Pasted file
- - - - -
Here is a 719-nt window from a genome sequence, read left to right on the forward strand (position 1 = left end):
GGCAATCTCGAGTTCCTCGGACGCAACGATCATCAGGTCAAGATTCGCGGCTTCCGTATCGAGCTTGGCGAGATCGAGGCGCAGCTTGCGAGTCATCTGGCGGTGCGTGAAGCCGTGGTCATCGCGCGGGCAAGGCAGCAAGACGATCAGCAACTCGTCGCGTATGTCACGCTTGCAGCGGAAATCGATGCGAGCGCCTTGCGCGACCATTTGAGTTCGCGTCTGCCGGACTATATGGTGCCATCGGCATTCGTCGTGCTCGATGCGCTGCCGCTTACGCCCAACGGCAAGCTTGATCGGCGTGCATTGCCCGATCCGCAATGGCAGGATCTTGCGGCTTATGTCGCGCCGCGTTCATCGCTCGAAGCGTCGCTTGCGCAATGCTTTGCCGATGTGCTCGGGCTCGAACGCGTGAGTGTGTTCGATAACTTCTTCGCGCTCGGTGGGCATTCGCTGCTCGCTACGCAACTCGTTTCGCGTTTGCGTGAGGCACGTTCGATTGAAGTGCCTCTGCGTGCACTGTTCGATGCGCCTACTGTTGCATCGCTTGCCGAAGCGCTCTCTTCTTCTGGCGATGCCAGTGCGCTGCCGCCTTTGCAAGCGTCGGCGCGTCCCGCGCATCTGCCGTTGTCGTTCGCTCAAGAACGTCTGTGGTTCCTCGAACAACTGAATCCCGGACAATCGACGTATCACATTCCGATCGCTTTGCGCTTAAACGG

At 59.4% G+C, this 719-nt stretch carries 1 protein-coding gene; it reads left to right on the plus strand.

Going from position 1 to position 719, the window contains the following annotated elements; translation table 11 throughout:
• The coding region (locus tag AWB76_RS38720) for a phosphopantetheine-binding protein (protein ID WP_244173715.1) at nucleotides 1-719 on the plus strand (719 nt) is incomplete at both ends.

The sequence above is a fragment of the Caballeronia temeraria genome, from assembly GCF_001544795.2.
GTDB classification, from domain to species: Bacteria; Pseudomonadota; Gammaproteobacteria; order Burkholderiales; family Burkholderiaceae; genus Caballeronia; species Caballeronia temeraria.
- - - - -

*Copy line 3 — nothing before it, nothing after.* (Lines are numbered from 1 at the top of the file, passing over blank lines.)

At 59.4% G+C, this 719-nt stretch carries 1 protein-coding gene; it reads left to right on the plus strand.